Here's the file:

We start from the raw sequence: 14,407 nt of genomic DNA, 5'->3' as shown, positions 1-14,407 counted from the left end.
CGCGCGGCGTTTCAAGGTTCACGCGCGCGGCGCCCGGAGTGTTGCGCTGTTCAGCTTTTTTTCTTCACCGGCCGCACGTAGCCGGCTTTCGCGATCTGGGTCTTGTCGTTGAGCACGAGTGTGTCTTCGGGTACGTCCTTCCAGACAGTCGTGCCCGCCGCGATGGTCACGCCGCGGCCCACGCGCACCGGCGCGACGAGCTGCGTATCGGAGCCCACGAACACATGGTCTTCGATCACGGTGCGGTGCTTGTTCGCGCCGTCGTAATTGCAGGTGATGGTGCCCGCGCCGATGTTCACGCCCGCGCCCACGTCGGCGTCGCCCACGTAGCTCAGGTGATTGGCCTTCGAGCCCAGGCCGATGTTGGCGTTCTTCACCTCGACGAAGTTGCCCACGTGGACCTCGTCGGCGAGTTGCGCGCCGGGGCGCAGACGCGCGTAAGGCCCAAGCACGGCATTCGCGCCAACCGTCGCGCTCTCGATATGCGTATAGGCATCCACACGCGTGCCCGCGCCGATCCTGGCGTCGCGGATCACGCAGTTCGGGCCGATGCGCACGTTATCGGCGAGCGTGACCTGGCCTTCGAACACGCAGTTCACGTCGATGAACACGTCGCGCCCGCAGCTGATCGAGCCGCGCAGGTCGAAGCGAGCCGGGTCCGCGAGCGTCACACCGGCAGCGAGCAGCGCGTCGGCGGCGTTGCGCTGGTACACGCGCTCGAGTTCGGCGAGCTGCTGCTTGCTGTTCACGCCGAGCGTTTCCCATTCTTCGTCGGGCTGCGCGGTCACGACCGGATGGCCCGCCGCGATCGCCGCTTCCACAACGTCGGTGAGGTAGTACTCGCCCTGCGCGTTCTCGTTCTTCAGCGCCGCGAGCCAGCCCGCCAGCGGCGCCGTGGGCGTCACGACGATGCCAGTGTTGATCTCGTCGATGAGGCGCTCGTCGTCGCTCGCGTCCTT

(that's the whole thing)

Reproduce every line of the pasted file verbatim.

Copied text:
We start from the raw sequence: 14,407 nt of genomic DNA, 5'->3' as shown, positions 1-14,407 counted from the left end.
CGCGCGGCGTTTCAAGGTTCACGCGCGCGGCGCCCGGAGTGTTGCGCTGTTCAGCTTTTTTTCTTCACCGGCCGCACGTAGCCGGCTTTCGCGATCTGGGTCTTGTCGTTGAGCACGAGTGTGTCTTCGGGTACGTCCTTCCAGACAGTCGTGCCCGCCGCGATGGTCACGCCGCGGCCCACGCGCACCGGCGCGACGAGCTGCGTATCGGAGCCCACGAACACATGGTCTTCGATCACGGTGCGGTGCTTGTTCGCGCCGTCGTAATTGCAGGTGATGGTGCCCGCGCCGATGTTCACGCCCGCGCCCACGTCGGCGTCGCCCACGTAGCTCAGGTGATTGGCCTTCGAGCCCAGGCCGATGTTGGCGTTCTTCACCTCGACGAAGTTGCCCACGTGGACCTCGTCGGCGAGTTGCGCGCCGGGGCGCAGACGCGCGTAAGGCCCAAGCACGGCATTCGCGCCAACCGTCGCGCTCTCGATATGCGTATAGGCATCCACACGCGTGCCCGCGCCGATCCTGGCGTCGCGGATCACGCAGTTCGGGCCGATGCGCACGTTATCGGCGAGCGTGACCTGGCCTTCGAACACGCAGTTCACGTCGATGAACACGTCGCGCCCGCAGCTGATCGAGCCGCGCAGGTCGAAGCGAGCCGGGTCCGCGAGCGTCACACCGGCAGCGAGCAGCGCGTCGGCGGCGTTGCGCTGGTACACGCGCTCGAGTTCGGCGAGCTGCTGCTTGCTGTTCACGCCGAGCGTTTCCCATTCTTCGTCGGGCTGCGCGGTCACGACCGGATGGCCCGCCGCGATCGCCGCTTCCACAACGTCGGTGAGGTAGTACTCGCCCTGCGCGTTCTCGTTCTTCAGCGCCGCGAGCCAGCCCGCCAGCGGCGCCGTGGGCGTCACGACGATGCCAGTGTTGATCTCGTCGATGAGGCGCTCGTCGTCGCTCGCGTCCTT